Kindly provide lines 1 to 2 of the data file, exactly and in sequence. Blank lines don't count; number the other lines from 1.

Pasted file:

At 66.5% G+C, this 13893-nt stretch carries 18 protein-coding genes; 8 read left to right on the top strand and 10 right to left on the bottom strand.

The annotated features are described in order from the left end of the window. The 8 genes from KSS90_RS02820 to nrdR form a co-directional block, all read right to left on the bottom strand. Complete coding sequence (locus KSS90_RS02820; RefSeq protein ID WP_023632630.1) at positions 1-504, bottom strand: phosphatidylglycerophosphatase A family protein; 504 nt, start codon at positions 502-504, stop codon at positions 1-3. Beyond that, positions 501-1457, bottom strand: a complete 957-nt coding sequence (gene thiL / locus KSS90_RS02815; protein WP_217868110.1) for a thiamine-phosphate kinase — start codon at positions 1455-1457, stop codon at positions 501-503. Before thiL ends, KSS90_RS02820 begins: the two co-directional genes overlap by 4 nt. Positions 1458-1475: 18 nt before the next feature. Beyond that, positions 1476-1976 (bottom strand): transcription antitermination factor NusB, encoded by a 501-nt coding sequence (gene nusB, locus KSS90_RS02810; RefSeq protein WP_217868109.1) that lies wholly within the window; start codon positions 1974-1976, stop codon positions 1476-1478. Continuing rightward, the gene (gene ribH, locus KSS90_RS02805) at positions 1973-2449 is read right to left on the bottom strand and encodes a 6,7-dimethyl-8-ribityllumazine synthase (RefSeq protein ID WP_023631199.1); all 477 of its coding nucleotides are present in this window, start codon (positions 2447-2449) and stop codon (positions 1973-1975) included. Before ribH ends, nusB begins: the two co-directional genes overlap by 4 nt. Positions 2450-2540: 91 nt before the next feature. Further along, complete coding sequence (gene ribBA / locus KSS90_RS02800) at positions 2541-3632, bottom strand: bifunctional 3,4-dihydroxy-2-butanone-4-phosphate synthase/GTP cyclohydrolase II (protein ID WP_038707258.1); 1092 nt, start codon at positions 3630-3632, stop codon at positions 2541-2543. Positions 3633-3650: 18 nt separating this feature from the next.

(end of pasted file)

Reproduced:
At 66.5% G+C, this 13893-nt stretch carries 18 protein-coding genes; 8 read left to right on the top strand and 10 right to left on the bottom strand.

The annotated features are described in order from the left end of the window. The 8 genes from KSS90_RS02820 to nrdR form a co-directional block, all read right to left on the bottom strand. Complete coding sequence (locus KSS90_RS02820; RefSeq protein ID WP_023632630.1) at positions 1-504, bottom strand: phosphatidylglycerophosphatase A family protein; 504 nt, start codon at positions 502-504, stop codon at positions 1-3. Beyond that, positions 501-1457, bottom strand: a complete 957-nt coding sequence (gene thiL / locus KSS90_RS02815; protein WP_217868110.1) for a thiamine-phosphate kinase — start codon at positions 1455-1457, stop codon at positions 501-503. Before thiL ends, KSS90_RS02820 begins: the two co-directional genes overlap by 4 nt. Positions 1458-1475: 18 nt before the next feature. Beyond that, positions 1476-1976 (bottom strand): transcription antitermination factor NusB, encoded by a 501-nt coding sequence (gene nusB, locus KSS90_RS02810; RefSeq protein WP_217868109.1) that lies wholly within the window; start codon positions 1974-1976, stop codon positions 1476-1478. Continuing rightward, the gene (gene ribH, locus KSS90_RS02805) at positions 1973-2449 is read right to left on the bottom strand and encodes a 6,7-dimethyl-8-ribityllumazine synthase (RefSeq protein ID WP_023631199.1); all 477 of its coding nucleotides are present in this window, start codon (positions 2447-2449) and stop codon (positions 1973-1975) included. Before ribH ends, nusB begins: the two co-directional genes overlap by 4 nt. Positions 2450-2540: 91 nt before the next feature. Further along, complete coding sequence (gene ribBA / locus KSS90_RS02800) at positions 2541-3632, bottom strand: bifunctional 3,4-dihydroxy-2-butanone-4-phosphate synthase/GTP cyclohydrolase II (protein ID WP_038707258.1); 1092 nt, start codon at positions 3630-3632, stop codon at positions 2541-2543. Positions 3633-3650: 18 nt separating this feature from the next.